Flash PlayerThe compression can be a bit of a problem, though. The main codec used to encode Flash files is based on bitmap images -- each element and frame in the video is a set of pixels. When pixels are compressed, they become fuzzy and lose varying amounts of color depth. You've probably seen badly compressed Flash videos on YouTube. They're blurry and look washed out.

Flash is more or less a cross-platform format. Adobe Systems, which owns and develops the software that enables people to create and view Flash video, has Flash players for Windows, Mac OS, and Linux. On top of that, a number of media players (such as RealPlayer, Windows Media Player, VLC, xine, Gnash, and QuickTime Player) support Flash. Some of these players only support older versions of the Flash format, though.


Quicktime logoWhereas Windows has AVI (and now WMV and ASF), Mac OS has QuickTime. You can tell that you have a QuickTime file if you see the extension .mov or .qt.

QuickTime is a compressed format, using a compression scheme developed (and closely guarded) by Apple. This compression scheme is very efficient, and can noticeably shrink the size of a file but without losing much of the quality. In fact, QuickTime files arguably offer some of the best quality video available.

Quicktime WindoOne interesting characteristic of the QuickTime format is that it contains multiple tracks. Each track contains different types of data. For example, one track will contain audio, the second video, and the third subtitles. This separation of content makes a QuickTime file easy to edit.

QuickTime files are usually best played using Apple's own QuickTime Player, which is only available for Mac OS and Windows. You can also download add-ons for Windows Media Player to enable it to play back QuickTime files. On Linux, the MPlayer and xine media players can handle QuickTime although you might need to install additional codecs.

3GPP Multimedia

People don't just watch videos on their televisions and computers anymore. More and more, they're watching them on their smartphones as well. Whether it's an iPhone, a BlackBerry, or one of the many phones from companies like Nokia you can get and watch high-quality video on a device that literally fits in the palm of your hand.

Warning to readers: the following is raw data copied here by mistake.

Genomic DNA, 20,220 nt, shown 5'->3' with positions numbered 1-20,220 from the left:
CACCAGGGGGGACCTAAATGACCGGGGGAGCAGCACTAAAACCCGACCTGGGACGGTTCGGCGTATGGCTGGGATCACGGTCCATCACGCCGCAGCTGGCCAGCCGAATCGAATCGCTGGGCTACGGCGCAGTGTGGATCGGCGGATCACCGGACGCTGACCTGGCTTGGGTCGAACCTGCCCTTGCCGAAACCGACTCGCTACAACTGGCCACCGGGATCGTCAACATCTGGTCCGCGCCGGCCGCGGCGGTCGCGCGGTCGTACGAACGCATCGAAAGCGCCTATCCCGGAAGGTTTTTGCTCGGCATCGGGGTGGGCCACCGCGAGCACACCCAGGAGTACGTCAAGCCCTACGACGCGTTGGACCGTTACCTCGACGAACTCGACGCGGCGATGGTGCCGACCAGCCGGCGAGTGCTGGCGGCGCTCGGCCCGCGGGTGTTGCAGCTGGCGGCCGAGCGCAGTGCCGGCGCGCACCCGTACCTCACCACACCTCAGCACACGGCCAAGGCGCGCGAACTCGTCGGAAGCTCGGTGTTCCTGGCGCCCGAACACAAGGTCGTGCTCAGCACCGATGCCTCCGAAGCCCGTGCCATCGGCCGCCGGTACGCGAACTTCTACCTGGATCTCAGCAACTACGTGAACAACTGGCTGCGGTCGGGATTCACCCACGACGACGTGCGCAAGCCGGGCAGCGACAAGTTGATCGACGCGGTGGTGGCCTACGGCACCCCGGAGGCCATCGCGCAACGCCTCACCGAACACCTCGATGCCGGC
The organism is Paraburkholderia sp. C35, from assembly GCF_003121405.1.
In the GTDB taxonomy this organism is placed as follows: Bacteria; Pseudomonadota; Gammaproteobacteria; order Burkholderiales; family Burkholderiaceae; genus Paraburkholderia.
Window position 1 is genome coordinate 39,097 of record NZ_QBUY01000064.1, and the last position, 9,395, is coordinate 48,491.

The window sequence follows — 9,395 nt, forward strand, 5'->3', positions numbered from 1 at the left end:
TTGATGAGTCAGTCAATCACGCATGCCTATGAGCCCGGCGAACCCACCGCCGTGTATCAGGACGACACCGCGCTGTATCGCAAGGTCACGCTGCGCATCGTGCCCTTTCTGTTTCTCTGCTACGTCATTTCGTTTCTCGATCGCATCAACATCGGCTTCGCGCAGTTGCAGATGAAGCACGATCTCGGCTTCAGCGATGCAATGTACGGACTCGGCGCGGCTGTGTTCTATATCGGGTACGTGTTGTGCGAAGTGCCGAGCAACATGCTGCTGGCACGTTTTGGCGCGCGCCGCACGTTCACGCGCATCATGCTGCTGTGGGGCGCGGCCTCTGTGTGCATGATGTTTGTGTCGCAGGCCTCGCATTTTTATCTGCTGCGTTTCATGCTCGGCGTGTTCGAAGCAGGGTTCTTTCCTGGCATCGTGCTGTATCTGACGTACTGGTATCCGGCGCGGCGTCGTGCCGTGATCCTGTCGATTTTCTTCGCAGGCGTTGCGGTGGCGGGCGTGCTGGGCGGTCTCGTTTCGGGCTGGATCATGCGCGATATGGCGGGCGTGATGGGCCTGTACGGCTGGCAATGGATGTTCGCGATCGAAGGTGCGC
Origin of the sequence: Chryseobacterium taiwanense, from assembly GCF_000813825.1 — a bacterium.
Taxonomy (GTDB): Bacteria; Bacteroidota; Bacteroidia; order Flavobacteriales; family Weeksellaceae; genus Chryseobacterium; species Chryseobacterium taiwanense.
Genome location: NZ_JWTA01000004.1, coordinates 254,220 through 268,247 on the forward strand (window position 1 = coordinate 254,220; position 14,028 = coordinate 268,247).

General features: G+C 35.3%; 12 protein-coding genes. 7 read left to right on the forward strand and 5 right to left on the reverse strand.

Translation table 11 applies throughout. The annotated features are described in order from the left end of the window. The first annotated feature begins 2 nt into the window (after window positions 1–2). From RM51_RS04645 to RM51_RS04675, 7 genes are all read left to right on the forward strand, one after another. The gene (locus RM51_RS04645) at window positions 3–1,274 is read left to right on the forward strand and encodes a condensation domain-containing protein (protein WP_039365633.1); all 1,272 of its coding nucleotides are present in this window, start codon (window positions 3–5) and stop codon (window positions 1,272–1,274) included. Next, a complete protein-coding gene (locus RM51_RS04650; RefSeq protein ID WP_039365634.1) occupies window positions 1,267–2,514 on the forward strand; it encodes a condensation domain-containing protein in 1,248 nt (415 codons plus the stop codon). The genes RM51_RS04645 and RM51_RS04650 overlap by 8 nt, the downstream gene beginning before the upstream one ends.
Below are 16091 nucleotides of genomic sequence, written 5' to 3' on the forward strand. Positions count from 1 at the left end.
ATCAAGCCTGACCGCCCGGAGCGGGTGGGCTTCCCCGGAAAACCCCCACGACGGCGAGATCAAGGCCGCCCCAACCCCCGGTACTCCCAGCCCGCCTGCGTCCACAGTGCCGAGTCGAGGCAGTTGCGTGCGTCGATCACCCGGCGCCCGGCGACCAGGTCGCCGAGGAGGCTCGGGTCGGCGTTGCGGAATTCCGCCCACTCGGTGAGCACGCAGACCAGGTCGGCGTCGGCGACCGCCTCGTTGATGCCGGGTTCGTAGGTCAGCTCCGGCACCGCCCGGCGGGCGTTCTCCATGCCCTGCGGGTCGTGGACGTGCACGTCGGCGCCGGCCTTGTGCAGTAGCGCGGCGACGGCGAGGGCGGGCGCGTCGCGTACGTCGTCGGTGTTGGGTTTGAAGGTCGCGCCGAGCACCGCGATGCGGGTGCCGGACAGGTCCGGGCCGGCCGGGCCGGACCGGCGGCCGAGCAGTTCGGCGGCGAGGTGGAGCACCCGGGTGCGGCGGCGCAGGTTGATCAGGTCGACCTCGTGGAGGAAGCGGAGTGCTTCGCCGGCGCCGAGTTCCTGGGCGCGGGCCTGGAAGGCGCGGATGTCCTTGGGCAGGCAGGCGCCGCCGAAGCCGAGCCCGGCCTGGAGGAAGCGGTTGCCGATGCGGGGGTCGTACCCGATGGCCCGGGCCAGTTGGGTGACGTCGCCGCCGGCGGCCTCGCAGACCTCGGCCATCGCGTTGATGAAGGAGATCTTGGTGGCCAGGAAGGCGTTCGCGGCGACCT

One format that makes it possible is 3GPP multimedia. 3GPP (which has the extension .3gp) is one of those container formats that I mentioned at the beginning of this TechTip. It was created to move audio and video to mobile phones -- either from phone to phone via email or MMS, or over the Internet.

Most modern smartphones, especially ones with built-in video capture and playback, will play and record 3GPP files. Like other formats, the quality of 3GPP files varies depending on the resolution of the camera used to capture the video and the compression options that were used when saving the file. Obviously, the higher the compression rate, the lower the quality of the video. I've received video taken with a smartphone that was fuzzy, and video that's been as clear as the best MPEG files I've seen.

While just about any smartphone will play 3GPP files, on the desktop only a handful of media players can handle these files. The best-known ones include VLC, RealPlayer, MPlayer, and Apple QuickTime Player.

Tech Tips Article -

Welcome to Jorgie Learning

I really am learning and this blog is maintained both as a record of some of what I am doing as well as a place for me to train and teach others about creating an online presence. So please don't mind the dust. We aren't remodeling we are learning!